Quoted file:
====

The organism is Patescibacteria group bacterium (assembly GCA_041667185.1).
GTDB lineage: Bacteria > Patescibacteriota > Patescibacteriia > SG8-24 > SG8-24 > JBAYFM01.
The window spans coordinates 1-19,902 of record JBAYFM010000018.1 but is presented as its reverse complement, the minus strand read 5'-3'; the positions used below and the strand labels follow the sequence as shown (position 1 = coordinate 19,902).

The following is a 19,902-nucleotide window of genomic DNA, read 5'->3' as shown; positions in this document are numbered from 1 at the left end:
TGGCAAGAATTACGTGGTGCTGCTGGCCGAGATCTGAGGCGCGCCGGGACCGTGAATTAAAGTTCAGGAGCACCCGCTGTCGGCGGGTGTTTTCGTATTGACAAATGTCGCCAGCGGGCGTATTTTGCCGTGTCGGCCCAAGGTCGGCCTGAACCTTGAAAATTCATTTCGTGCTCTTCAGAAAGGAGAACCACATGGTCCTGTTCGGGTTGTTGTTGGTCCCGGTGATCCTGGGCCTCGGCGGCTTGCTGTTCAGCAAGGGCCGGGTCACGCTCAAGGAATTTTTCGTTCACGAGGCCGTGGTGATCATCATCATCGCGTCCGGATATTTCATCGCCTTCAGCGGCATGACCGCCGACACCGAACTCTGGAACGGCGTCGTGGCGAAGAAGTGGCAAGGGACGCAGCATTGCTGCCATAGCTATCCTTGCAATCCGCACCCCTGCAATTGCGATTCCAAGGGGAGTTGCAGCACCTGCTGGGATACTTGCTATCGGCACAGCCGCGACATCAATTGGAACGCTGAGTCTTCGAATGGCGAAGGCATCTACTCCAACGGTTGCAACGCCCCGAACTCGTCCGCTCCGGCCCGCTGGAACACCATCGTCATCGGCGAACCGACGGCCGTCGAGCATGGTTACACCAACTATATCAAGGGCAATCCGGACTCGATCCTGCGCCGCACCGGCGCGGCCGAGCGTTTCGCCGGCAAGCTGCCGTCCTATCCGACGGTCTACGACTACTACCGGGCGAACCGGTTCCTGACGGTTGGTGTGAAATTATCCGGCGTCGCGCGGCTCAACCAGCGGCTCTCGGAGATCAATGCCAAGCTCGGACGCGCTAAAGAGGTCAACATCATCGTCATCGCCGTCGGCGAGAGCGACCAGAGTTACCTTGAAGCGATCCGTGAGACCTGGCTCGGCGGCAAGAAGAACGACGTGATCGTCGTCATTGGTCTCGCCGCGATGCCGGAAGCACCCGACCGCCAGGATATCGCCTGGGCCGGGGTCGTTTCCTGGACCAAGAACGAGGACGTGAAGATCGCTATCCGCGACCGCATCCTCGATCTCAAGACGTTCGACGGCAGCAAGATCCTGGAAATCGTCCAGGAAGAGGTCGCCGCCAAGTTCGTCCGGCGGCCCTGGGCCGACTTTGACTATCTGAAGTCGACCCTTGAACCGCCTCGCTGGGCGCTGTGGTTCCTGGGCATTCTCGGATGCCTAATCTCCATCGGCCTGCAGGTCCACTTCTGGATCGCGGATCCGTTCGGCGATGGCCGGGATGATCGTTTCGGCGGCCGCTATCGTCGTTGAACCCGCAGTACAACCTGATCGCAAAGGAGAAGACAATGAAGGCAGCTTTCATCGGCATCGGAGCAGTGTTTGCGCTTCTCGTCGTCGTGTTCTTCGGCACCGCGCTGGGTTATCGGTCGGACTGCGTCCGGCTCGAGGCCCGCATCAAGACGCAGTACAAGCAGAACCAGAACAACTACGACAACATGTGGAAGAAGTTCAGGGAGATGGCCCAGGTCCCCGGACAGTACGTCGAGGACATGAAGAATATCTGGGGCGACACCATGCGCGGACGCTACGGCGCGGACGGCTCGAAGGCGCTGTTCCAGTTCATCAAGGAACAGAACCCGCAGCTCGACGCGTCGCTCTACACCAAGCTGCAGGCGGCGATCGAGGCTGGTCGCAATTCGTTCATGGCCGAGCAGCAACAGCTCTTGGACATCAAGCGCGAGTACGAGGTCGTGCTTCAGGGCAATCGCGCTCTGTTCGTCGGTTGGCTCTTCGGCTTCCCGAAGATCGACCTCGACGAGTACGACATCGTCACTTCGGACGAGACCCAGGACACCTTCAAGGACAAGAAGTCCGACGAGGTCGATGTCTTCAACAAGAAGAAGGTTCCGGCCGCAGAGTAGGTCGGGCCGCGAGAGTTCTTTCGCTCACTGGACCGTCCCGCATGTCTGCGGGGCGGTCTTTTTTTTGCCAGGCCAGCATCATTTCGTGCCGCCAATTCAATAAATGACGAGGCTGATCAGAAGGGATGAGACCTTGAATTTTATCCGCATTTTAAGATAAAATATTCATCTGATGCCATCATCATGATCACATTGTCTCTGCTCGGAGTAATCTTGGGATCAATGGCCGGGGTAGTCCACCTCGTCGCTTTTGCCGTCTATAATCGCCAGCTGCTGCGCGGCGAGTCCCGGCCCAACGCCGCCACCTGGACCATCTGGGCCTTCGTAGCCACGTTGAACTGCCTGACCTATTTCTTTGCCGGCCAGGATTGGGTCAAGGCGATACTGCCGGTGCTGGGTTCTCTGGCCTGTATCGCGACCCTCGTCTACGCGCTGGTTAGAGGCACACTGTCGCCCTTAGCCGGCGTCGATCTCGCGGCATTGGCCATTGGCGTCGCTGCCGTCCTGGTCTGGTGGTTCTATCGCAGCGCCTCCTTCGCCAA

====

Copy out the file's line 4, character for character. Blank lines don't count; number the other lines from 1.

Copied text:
The following is a 19,902-nucleotide window of genomic DNA, read 5'->3' as shown; positions in this document are numbered from 1 at the left end: